Earlier this year, founder of Healthy Business Finances Stacey Price told SmartCompany there’s one question business founders and self-employed people should be asking when making any sort of claims: “If it’s a genuine work deduction, then why is your employer not paying for it?”
Greig says a continued focus on ‘wellness’ and personal development at work can lead to many people over-claiming on self-education expenses.
The ATO has also pointed to this, telling punters it is on the lookout for “self-education expenses when the study doesn’t have a direct connection to your current employment – your future or dream jobs don’t count”.
Just because something is related to your personal interest set, doesn’t mean it will be directly related to your ability to earn an income through your business, so Greig advises care should be taken when making personal work-related deductions in this area.
“Like, I heard of someone claiming a motorbike course because it helped with wellness … but you need to be able to justify it for your work,” she says.
Use of phone and internet
Claims for phone and internet use are also becoming more complicated as more and more people work from home, but the ATO advises it will only be honouring deduction claims for the portion of fees that is actually used for work.
“Only the work-related portion counts,” the tax office says of phone and internet connections on private accounts.
Greig says in the lead-up to filing your tax return, self-employed people should take care not to over-claim on meals bought at cafes or restaurants during things like pitching or client meetings.
“One thing a lot of people get wrong is food and drink. Even if you’re having a drink in a cafe, it is not considered deductible,” she says.
While larger corporates might cover work-related expenses for client meetings and travel, the environment is much more restrictive for those running their own operations, Grieg says.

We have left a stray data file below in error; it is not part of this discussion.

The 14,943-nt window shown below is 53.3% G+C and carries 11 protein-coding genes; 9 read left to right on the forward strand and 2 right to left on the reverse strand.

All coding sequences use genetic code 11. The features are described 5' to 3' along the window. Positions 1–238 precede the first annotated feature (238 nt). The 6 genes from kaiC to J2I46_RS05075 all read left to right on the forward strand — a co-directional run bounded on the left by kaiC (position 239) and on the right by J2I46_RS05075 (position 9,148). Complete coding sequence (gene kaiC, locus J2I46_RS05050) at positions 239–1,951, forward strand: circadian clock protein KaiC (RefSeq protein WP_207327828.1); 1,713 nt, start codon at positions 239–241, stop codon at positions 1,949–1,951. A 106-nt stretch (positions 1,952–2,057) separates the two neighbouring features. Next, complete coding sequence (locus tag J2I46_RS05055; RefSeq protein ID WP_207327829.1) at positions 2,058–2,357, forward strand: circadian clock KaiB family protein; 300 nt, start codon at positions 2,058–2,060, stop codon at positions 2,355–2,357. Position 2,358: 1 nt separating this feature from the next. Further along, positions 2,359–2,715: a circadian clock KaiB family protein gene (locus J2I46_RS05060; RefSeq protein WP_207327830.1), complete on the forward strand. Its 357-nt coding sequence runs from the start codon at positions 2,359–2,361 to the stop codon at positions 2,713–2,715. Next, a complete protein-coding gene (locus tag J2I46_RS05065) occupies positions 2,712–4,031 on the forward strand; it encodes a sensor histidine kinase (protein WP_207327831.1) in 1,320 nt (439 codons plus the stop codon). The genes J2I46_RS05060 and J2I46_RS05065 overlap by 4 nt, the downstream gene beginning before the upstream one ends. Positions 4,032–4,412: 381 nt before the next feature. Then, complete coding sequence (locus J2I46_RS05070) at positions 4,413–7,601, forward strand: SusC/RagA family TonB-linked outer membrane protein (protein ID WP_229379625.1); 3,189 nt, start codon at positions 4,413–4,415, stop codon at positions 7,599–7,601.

The ATO also warns on over-claiming for meal expenses for travel, which are not work-related deductions unless an individual is required to work away from home overnight.
Self-employed super contributions
If you’re self-employed you may be able to claim a deduction for contributions made into super. While the rules are changing on this from next financial year, for the 2017 financial year you cannot claim this if more than 10% of your income for the year came from salary or wages. The ATO has a guide to when you can make these deduction claims here.
Receipts tend to go flying the minute you’ve paid for something, so Greig recommends using the ATO’s myDeductions app or a similar receipt storage platform throughout the year to make the process of working out deductions easier.
“Take a photo, scan it, or keep a record. And even if you just keep a diary or logbook, make sure you say, ‘you bought petrol here’, for example, and why you’ve done this,” she says.
ATO assistant commissioner Deborah Jenkins says the tax office’s tools are now available to more business operators so they can make detailed records throughout each year.
“For the first time this year, sole traders can also use the myDeductions tool in the ATO app to keep track of your business expenses,” she says.